Finger Pointing and Neighboring

Black and White Neighbor

Like so many others, I am following the developments in Dallas, Minneapolis, Baton Rouge, Kansas City and Florida,

And I know that there will be fingers pointed.

I could point my finger at the police, who disproportionately kill unarmed black men, who are seven times as likely as white men to die at the hands of police. Pointing fingers at all police would be uncalled for, as we know that there are quality officers who love & serve their communities well.

I could point my finger at our news stations, who report black crime at greater rate than white crime. Even though black crime rates have plummeted in the past 20 years, the reporting of crime with black perpetrators is higher than the crime rate itself (75% to 51%). Neuroscience shows that when we turn on the evening news and see higher frequency of stories involving black perpetrators, our brains begin to link blackness with criminality–and the more this link is triggered, the stronger the link becomes. In other words, our brains are being trained to link black people with crime. And when white crime is reported the white suspects are often shown more favorably, as seen here.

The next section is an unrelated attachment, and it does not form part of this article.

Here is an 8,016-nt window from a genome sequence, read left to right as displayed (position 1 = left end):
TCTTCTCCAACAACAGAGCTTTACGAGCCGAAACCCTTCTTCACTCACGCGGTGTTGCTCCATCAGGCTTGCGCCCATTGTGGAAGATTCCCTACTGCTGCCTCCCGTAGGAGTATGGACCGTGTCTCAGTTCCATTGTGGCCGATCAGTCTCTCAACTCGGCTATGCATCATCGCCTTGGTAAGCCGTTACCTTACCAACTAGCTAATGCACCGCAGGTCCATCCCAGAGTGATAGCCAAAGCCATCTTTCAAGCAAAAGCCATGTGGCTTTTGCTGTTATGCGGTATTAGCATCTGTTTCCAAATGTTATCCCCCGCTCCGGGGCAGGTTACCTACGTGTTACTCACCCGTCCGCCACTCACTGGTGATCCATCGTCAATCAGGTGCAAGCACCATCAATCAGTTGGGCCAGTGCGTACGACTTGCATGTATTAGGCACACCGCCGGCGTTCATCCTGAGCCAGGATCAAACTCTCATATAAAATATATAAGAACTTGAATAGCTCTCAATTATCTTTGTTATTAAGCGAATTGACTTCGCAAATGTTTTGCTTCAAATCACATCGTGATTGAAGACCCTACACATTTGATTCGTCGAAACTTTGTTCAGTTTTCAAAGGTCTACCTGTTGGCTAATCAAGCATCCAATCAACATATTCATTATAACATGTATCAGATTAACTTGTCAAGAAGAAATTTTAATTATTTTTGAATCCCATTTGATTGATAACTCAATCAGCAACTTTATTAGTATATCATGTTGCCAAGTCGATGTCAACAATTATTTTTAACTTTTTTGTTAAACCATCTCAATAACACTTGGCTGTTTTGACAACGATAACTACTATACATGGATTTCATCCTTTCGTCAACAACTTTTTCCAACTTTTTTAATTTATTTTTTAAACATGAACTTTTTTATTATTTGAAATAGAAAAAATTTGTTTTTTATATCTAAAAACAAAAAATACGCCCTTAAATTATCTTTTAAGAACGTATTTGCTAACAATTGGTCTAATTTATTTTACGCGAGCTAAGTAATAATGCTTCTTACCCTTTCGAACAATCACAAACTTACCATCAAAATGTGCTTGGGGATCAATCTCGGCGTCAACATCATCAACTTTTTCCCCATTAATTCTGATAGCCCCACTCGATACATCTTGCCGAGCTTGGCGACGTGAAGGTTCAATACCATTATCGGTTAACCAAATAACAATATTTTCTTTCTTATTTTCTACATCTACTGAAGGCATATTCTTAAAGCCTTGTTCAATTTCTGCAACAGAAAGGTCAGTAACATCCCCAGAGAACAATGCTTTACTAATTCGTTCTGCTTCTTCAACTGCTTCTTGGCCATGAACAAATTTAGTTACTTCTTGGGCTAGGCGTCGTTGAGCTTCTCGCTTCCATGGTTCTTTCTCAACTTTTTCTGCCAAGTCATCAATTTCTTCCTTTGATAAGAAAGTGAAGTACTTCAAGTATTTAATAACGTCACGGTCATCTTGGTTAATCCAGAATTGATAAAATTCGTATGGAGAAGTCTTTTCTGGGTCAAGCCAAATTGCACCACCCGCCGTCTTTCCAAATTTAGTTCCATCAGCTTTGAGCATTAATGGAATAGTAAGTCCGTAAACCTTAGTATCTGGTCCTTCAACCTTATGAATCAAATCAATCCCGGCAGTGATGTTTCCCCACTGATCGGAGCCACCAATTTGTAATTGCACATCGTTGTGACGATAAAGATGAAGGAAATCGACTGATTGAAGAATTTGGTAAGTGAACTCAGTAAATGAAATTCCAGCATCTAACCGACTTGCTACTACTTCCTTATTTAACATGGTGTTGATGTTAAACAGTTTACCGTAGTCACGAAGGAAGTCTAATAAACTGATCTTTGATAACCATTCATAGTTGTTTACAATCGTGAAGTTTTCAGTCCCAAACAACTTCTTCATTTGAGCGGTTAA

Of course, pointing fingers at all media would be uncalled for, as there are quality reporters & networks doing the heavy lifting to cover stories fairly.

I could point my finger at Hollywood, for continuing to show that black communities are solely dangerous, ghetto subcultures–for routinely depicting black neighborhoods as a disorderly place in which youth cannot be controlled by adults, so police are needed to crack down on violence to maintain order. Yet pointing fingers at all movies is ridiculous, as there are some great films that shape our imaginations in healthy ways about culture.